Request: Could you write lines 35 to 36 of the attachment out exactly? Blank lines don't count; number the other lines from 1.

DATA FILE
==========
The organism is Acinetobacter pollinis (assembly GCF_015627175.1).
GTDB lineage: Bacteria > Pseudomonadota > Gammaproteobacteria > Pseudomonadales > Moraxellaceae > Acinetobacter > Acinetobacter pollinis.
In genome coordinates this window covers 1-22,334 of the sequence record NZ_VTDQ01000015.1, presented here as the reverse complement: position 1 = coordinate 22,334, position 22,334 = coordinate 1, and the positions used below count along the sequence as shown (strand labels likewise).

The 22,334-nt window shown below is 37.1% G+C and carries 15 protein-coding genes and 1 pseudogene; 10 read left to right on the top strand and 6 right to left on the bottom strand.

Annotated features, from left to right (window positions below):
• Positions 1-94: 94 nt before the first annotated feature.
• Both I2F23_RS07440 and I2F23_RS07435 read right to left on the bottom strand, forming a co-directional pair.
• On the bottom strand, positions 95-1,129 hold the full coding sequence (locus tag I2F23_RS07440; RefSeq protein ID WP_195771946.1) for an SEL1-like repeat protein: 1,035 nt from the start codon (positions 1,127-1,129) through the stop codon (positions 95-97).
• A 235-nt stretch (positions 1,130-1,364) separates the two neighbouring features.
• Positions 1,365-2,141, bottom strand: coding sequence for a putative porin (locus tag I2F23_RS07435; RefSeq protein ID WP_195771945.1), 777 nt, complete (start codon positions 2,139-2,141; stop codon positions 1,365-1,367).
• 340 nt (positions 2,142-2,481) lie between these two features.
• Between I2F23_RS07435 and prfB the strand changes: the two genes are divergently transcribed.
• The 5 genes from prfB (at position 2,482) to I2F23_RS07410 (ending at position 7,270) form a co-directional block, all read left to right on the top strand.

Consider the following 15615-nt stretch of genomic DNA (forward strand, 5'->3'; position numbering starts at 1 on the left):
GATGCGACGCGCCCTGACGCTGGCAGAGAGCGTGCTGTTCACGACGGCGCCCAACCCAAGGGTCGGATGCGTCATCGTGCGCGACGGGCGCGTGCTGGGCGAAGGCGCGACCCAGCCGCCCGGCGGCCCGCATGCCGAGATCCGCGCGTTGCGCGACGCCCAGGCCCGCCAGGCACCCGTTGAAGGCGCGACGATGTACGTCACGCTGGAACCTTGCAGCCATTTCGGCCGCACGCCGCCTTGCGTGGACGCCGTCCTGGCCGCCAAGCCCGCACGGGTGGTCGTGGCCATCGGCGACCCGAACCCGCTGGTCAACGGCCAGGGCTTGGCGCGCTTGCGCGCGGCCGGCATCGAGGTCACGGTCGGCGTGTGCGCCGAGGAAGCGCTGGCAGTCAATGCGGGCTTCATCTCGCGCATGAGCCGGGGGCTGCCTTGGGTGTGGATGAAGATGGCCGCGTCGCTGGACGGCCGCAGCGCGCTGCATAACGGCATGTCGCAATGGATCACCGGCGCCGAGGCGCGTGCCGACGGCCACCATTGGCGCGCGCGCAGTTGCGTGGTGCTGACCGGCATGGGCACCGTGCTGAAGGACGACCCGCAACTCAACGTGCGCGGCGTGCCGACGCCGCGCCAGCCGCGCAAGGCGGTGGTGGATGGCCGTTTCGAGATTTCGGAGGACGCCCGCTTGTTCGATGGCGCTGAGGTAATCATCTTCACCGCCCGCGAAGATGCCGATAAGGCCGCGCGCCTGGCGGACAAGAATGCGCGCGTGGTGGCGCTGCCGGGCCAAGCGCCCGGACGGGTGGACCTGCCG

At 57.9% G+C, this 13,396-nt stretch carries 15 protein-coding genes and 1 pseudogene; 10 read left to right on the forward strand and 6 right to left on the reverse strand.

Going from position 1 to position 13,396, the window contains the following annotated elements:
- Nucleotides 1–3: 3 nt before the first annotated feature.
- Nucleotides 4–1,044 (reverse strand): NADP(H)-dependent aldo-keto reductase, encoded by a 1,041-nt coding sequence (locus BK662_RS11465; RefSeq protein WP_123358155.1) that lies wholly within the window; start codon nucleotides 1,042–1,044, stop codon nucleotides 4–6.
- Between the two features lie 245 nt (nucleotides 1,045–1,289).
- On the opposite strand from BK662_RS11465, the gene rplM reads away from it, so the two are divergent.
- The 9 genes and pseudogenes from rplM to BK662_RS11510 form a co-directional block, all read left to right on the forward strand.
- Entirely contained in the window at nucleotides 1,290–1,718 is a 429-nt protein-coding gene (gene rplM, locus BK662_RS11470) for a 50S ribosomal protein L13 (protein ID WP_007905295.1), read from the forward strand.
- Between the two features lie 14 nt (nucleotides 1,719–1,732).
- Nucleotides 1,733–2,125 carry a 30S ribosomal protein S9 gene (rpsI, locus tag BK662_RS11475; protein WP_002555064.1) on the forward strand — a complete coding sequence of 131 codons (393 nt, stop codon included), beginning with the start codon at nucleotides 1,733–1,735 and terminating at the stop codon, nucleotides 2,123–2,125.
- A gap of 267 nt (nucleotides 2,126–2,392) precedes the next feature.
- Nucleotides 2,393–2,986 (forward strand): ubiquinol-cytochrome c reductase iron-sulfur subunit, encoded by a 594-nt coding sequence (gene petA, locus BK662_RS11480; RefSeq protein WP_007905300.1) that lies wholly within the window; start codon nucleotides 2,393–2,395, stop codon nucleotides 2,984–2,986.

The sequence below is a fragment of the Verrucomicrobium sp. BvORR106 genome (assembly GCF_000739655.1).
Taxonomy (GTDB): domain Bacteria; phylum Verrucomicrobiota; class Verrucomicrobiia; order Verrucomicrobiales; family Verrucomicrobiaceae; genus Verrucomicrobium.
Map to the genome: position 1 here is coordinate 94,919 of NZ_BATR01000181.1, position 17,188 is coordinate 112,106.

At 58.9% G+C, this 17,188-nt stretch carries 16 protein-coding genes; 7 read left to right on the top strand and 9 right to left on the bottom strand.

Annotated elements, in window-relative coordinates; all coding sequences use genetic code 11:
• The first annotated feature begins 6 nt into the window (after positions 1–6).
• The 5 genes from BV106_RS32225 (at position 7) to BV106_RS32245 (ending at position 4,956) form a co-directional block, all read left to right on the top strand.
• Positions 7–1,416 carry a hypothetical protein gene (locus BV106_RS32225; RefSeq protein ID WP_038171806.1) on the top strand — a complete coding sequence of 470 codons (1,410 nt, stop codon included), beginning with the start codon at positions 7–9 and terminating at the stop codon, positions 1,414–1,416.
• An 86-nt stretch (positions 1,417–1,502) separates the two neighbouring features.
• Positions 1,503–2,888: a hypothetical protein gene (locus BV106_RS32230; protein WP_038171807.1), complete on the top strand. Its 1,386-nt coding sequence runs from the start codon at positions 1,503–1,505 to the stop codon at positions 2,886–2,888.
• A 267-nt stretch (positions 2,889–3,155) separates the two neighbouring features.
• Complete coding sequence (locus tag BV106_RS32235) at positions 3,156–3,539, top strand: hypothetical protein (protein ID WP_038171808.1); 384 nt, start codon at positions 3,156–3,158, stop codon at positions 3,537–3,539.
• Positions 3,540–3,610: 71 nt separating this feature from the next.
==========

• Positions 7–1,416 carry a hypothetical protein gene (locus BV106_RS32225; RefSeq protein ID WP_038171806.1) on the top strand — a complete coding sequence of 470 codons (1,410 nt, stop codon included), beginning with the start codon at positions 7–9 and terminating at the stop codon, positions 1,414–1,416.
• An 86-nt stretch (positions 1,417–1,502) separates the two neighbouring features.